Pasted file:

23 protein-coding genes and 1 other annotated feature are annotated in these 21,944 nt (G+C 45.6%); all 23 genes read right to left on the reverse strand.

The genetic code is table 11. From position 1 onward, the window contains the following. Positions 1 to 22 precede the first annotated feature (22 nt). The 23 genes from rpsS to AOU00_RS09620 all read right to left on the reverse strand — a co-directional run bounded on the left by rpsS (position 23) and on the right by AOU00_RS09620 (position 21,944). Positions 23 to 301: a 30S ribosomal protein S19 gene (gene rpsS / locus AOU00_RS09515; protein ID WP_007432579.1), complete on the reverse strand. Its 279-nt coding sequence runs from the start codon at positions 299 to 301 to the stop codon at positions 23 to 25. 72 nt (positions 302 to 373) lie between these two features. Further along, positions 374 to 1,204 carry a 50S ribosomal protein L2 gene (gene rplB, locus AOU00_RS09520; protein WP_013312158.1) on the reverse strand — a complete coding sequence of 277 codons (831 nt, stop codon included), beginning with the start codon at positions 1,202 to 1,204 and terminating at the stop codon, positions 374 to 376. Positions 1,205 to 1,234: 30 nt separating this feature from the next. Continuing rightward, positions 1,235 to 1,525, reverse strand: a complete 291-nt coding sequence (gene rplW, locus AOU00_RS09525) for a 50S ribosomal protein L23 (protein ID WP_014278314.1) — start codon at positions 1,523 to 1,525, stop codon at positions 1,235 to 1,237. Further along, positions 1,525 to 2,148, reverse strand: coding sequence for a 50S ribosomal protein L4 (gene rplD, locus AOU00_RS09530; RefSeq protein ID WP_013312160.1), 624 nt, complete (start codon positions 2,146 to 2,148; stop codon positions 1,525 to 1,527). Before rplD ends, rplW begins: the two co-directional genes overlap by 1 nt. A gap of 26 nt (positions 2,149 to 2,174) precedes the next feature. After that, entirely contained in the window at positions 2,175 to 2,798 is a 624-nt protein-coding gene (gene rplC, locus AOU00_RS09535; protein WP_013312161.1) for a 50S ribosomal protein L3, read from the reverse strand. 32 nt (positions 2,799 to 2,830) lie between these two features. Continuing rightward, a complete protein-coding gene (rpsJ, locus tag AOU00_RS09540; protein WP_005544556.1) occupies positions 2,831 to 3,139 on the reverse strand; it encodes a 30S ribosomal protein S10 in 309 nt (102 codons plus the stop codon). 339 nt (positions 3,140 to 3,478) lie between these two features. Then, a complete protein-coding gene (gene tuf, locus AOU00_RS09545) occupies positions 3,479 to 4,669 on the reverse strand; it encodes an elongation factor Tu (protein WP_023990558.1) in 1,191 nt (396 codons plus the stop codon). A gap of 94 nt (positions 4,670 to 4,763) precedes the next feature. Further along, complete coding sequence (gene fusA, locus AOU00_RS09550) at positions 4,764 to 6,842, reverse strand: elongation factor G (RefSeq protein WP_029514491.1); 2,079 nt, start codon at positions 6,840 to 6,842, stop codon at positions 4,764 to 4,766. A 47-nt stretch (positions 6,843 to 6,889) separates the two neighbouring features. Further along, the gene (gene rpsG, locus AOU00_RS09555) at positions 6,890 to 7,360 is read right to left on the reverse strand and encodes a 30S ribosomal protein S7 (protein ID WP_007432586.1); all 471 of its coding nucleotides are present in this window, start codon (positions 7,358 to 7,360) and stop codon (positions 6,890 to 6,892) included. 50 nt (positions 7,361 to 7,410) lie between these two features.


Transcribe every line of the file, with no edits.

23 protein-coding genes and 1 other annotated feature are annotated in these 21,944 nt (G+C 45.6%); all 23 genes read right to left on the reverse strand.

The genetic code is table 11. From position 1 onward, the window contains the following. Positions 1 to 22 precede the first annotated feature (22 nt). The 23 genes from rpsS to AOU00_RS09620 all read right to left on the reverse strand — a co-directional run bounded on the left by rpsS (position 23) and on the right by AOU00_RS09620 (position 21,944). Positions 23 to 301: a 30S ribosomal protein S19 gene (gene rpsS / locus AOU00_RS09515; protein ID WP_007432579.1), complete on the reverse strand. Its 279-nt coding sequence runs from the start codon at positions 299 to 301 to the stop codon at positions 23 to 25. 72 nt (positions 302 to 373) lie between these two features. Further along, positions 374 to 1,204 carry a 50S ribosomal protein L2 gene (gene rplB, locus AOU00_RS09520; protein WP_013312158.1) on the reverse strand — a complete coding sequence of 277 codons (831 nt, stop codon included), beginning with the start codon at positions 1,202 to 1,204 and terminating at the stop codon, positions 374 to 376. Positions 1,205 to 1,234: 30 nt separating this feature from the next. Continuing rightward, positions 1,235 to 1,525, reverse strand: a complete 291-nt coding sequence (gene rplW, locus AOU00_RS09525) for a 50S ribosomal protein L23 (protein ID WP_014278314.1) — start codon at positions 1,523 to 1,525, stop codon at positions 1,235 to 1,237. Further along, positions 1,525 to 2,148, reverse strand: coding sequence for a 50S ribosomal protein L4 (gene rplD, locus AOU00_RS09530; RefSeq protein ID WP_013312160.1), 624 nt, complete (start codon positions 2,146 to 2,148; stop codon positions 1,525 to 1,527). Before rplD ends, rplW begins: the two co-directional genes overlap by 1 nt. A gap of 26 nt (positions 2,149 to 2,174) precedes the next feature. After that, entirely contained in the window at positions 2,175 to 2,798 is a 624-nt protein-coding gene (gene rplC, locus AOU00_RS09535; protein WP_013312161.1) for a 50S ribosomal protein L3, read from the reverse strand. 32 nt (positions 2,799 to 2,830) lie between these two features. Continuing rightward, a complete protein-coding gene (rpsJ, locus tag AOU00_RS09540; protein WP_005544556.1) occupies positions 2,831 to 3,139 on the reverse strand; it encodes a 30S ribosomal protein S10 in 309 nt (102 codons plus the stop codon). 339 nt (positions 3,140 to 3,478) lie between these two features. Then, a complete protein-coding gene (gene tuf, locus AOU00_RS09545) occupies positions 3,479 to 4,669 on the reverse strand; it encodes an elongation factor Tu (protein WP_023990558.1) in 1,191 nt (396 codons plus the stop codon). A gap of 94 nt (positions 4,670 to 4,763) precedes the next feature. Further along, complete coding sequence (gene fusA, locus AOU00_RS09550) at positions 4,764 to 6,842, reverse strand: elongation factor G (RefSeq protein WP_029514491.1); 2,079 nt, start codon at positions 6,840 to 6,842, stop codon at positions 4,764 to 4,766. A 47-nt stretch (positions 6,843 to 6,889) separates the two neighbouring features. Further along, the gene (gene rpsG, locus AOU00_RS09555) at positions 6,890 to 7,360 is read right to left on the reverse strand and encodes a 30S ribosomal protein S7 (protein ID WP_007432586.1); all 471 of its coding nucleotides are present in this window, start codon (positions 7,358 to 7,360) and stop codon (positions 6,890 to 6,892) included. 50 nt (positions 7,361 to 7,410) lie between these two features.